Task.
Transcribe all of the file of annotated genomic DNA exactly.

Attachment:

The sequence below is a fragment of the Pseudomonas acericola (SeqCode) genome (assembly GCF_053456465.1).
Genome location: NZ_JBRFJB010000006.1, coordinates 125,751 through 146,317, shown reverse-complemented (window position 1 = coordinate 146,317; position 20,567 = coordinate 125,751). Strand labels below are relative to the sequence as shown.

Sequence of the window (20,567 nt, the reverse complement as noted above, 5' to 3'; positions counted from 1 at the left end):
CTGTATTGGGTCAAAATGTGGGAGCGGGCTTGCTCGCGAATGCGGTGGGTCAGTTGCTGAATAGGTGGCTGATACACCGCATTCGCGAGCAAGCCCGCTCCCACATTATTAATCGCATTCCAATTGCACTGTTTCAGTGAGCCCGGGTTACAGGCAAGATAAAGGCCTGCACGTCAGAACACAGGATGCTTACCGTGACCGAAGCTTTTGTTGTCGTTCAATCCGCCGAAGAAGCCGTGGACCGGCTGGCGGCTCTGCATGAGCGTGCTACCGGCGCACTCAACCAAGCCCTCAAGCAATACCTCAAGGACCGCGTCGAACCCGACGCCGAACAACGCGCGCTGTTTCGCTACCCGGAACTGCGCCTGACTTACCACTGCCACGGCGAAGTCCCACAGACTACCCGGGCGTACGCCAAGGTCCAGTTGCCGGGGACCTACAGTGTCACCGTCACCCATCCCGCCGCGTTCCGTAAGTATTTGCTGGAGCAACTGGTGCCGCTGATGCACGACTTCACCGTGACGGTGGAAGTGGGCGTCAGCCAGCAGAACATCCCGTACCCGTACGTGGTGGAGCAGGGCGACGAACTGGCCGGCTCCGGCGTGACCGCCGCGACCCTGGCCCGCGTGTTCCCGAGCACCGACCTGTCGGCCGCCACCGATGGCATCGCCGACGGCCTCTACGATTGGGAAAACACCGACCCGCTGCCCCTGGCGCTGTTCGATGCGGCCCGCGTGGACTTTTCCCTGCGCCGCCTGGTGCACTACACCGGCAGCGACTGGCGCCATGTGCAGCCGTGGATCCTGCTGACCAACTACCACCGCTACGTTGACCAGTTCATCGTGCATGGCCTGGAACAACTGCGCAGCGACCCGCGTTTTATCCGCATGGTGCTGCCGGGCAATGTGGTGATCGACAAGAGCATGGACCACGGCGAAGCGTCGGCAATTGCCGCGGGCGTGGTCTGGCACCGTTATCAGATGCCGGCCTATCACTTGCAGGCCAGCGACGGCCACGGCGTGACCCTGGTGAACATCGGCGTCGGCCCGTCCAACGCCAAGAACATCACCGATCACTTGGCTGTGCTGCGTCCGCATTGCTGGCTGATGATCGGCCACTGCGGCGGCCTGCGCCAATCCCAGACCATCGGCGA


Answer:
The sequence below is a fragment of the Pseudomonas acericola (SeqCode) genome (assembly GCF_053456465.1).
Genome location: NZ_JBRFJB010000006.1, coordinates 125,751 through 146,317, shown reverse-complemented (window position 1 = coordinate 146,317; position 20,567 = coordinate 125,751). Strand labels below are relative to the sequence as shown.

Sequence of the window (20,567 nt, the reverse complement as noted above, 5' to 3'; positions counted from 1 at the left end):
CTGTATTGGGTCAAAATGTGGGAGCGGGCTTGCTCGCGAATGCGGTGGGTCAGTTGCTGAATAGGTGGCTGATACACCGCATTCGCGAGCAAGCCCGCTCCCACATTATTAATCGCATTCCAATTGCACTGTTTCAGTGAGCCCGGGTTACAGGCAAGATAAAGGCCTGCACGTCAGAACACAGGATGCTTACCGTGACCGAAGCTTTTGTTGTCGTTCAATCCGCCGAAGAAGCCGTGGACCGGCTGGCGGCTCTGCATGAGCGTGCTACCGGCGCACTCAACCAAGCCCTCAAGCAATACCTCAAGGACCGCGTCGAACCCGACGCCGAACAACGCGCGCTGTTTCGCTACCCGGAACTGCGCCTGACTTACCACTGCCACGGCGAAGTCCCACAGACTACCCGGGCGTACGCCAAGGTCCAGTTGCCGGGGACCTACAGTGTCACCGTCACCCATCCCGCCGCGTTCCGTAAGTATTTGCTGGAGCAACTGGTGCCGCTGATGCACGACTTCACCGTGACGGTGGAAGTGGGCGTCAGCCAGCAGAACATCCCGTACCCGTACGTGGTGGAGCAGGGCGACGAACTGGCCGGCTCCGGCGTGACCGCCGCGACCCTGGCCCGCGTGTTCCCGAGCACCGACCTGTCGGCCGCCACCGATGGCATCGCCGACGGCCTCTACGATTGGGAAAACACCGACCCGCTGCCCCTGGCGCTGTTCGATGCGGCCCGCGTGGACTTTTCCCTGCGCCGCCTGGTGCACTACACCGGCAGCGACTGGCGCCATGTGCAGCCGTGGATCCTGCTGACCAACTACCACCGCTACGTTGACCAGTTCATCGTGCATGGCCTGGAACAACTGCGCAGCGACCCGCGTTTTATCCGCATGGTGCTGCCGGGCAATGTGGTGATCGACAAGAGCATGGACCACGGCGAAGCGTCGGCAATTGCCGCGGGCGTGGTCTGGCACCGTTATCAGATGCCGGCCTATCACTTGCAGGCCAGCGACGGCCACGGCGTGACCCTGGTGAACATCGGCGTCGGCCCGTCCAACGCCAAGAACATCACCGATCACTTGGCTGTGCTGCGTCCGCATTGCTGGCTGATGATCGGCCACTGCGGCGGCCTGCGCCAATCCCAGACCATCGGCGA